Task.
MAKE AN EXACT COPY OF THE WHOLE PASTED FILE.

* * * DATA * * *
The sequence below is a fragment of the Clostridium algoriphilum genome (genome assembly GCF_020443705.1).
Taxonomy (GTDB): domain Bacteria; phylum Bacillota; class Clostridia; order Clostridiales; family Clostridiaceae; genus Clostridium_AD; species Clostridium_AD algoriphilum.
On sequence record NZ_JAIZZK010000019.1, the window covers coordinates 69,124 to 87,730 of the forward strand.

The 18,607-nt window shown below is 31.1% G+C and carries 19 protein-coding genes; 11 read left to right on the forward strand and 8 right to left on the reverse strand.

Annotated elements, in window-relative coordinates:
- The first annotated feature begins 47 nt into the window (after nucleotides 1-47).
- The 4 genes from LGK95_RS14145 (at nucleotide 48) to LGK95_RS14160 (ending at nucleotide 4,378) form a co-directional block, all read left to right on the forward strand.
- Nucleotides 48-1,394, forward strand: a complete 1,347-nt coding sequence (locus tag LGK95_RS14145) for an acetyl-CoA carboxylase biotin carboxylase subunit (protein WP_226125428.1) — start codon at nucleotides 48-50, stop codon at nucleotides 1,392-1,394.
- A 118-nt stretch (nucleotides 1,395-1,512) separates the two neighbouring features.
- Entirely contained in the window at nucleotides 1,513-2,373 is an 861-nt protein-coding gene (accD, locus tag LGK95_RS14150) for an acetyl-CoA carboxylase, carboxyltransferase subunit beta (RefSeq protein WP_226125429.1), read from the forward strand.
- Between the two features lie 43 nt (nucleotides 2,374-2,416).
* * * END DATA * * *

The sequence below is a fragment of the Clostridium algoriphilum genome (genome assembly GCF_020443705.1).
Taxonomy (GTDB): domain Bacteria; phylum Bacillota; class Clostridia; order Clostridiales; family Clostridiaceae; genus Clostridium_AD; species Clostridium_AD algoriphilum.
On sequence record NZ_JAIZZK010000019.1, the window covers coordinates 69,124 to 87,730 of the forward strand.

The 18,607-nt window shown below is 31.1% G+C and carries 19 protein-coding genes; 11 read left to right on the forward strand and 8 right to left on the reverse strand.

Annotated elements, in window-relative coordinates:
- The first annotated feature begins 47 nt into the window (after nucleotides 1-47).
- The 4 genes from LGK95_RS14145 (at nucleotide 48) to LGK95_RS14160 (ending at nucleotide 4,378) form a co-directional block, all read left to right on the forward strand.
- Nucleotides 48-1,394, forward strand: a complete 1,347-nt coding sequence (locus tag LGK95_RS14145) for an acetyl-CoA carboxylase biotin carboxylase subunit (protein WP_226125428.1) — start codon at nucleotides 48-50, stop codon at nucleotides 1,392-1,394.
- A 118-nt stretch (nucleotides 1,395-1,512) separates the two neighbouring features.
- Entirely contained in the window at nucleotides 1,513-2,373 is an 861-nt protein-coding gene (accD, locus tag LGK95_RS14150) for an acetyl-CoA carboxylase, carboxyltransferase subunit beta (RefSeq protein WP_226125429.1), read from the forward strand.
- Between the two features lie 43 nt (nucleotides 2,374-2,416).